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Imaging science studies

Detection of sub-clinical heart disease for patients identified with rare genetic variants associated with inherited heart conditions.

Geisinger is among the leaders in “GenomeFIRST” medicine—using information for a person’s genetic sequence to clinically screen for diseases such as cancer and heart disease. With many inherited heart diseases, not everyone with these genetic risk factors will develop disease, but it is often difficult to distinguish these “healthy” people from those who will develop heart disease, but do not yet have symptoms. Our teams are collaborating with researchers and physicians in Geisinger’s Clinical Genomics Department to develop novel advanced imaging approaches that can provide important insights to these challenging clinical evaluations.
contracting heart vessel

Quantifying how the heart deforms during contraction, and understanding what that can tell us about patients with heart disease. 

How efficiently the heart is pumping blood is one of the best known markers of heart health. With cardiac magnetic resonance imaging (MRI), there are many sophisticated ways of measuring this heart function in great detail. For example, DISI researchers specialize in displacement sensitive MRI, known as “DENSE”, which can quantitatively measure the motion of heart tissue with very high resolution. By collecting data from medical imaging, and linking these images to outcomes data from Geisinger’s EHR, they hope to learn how  this detailed motion data can help physicians make better predictions of heart health.

Estimating the influence of sulcogyral patterns in neurodevelopmental and psychiatric disorders.

The brain is made up of ridges and grooves that can form characteristic patterns. In the Troiani lab, we use anatomical tracing techniques and magnetic resonance imaging (MRI) to identify these patterns. We then use these patterns as a proxy for whether neurons in the underlying brain tissue are connected and sending signals in a standard or atypical way. In a recent study, we found that having a certain sulcal connectivity pattern within the orbitofrontal cortex of the brain (the region just above the eyes) is protective against several brain disorders, including Schizophrenia, ADHD, and Bipolar Disorder. By characterizing how these patterns vary within patient populations, we hope to better understand how this metric can be useful as a marker of risk for complex neurodevelopmental and psychiatric disorders.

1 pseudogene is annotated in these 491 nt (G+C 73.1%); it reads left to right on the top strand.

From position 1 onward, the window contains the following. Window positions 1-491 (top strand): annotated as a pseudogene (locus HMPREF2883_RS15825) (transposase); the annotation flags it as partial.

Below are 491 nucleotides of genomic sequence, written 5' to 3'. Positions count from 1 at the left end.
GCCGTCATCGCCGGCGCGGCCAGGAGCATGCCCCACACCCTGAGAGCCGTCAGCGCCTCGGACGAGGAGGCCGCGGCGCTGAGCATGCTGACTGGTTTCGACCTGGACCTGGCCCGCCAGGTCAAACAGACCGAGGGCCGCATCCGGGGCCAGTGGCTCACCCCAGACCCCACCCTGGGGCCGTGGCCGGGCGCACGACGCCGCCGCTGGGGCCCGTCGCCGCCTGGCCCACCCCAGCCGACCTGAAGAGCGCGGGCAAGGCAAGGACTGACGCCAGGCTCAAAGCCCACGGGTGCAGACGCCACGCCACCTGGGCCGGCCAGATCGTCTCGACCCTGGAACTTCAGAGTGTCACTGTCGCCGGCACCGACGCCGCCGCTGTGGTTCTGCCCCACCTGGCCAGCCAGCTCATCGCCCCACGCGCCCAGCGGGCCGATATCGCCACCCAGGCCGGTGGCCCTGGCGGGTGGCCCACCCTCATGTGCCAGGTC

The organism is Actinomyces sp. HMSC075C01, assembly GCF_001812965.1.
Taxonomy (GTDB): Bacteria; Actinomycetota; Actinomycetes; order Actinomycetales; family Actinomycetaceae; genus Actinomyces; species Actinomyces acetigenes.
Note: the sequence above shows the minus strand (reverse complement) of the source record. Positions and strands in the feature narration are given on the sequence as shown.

brain ridge and groove tracked patterns

Using quantitative cross-sectional neuroimaging to extract subtle information from routine protocols

In general, diagnostic neuroradiology is still qualitative in nature. That is, there are relatively few areas in which imaging data quantitatively represents a single tissue property and for the modalities that are or can be quantitative, that information is rarely used by radiologists to aid in decision making. Computed Tomography (CT) is one potential source of quantitative data. In one project, we are mining Geisinger’s extensive imaging database to investigate subtle shifts in CT image content in various settings using cross-modality tools. In another project, magnetic resonance imaging (MRI) signal intensities are being normalized using both internal and external references to support better disease discrimination as well as to enable comparisons across time, patients, and equipment. Through these projects, we are exploring ways in which quantitative or semi-quantitative information can be obtained with little or no impact on the patient experience with the goal that these methods may someday be used to inform care.
keith cauley jcat image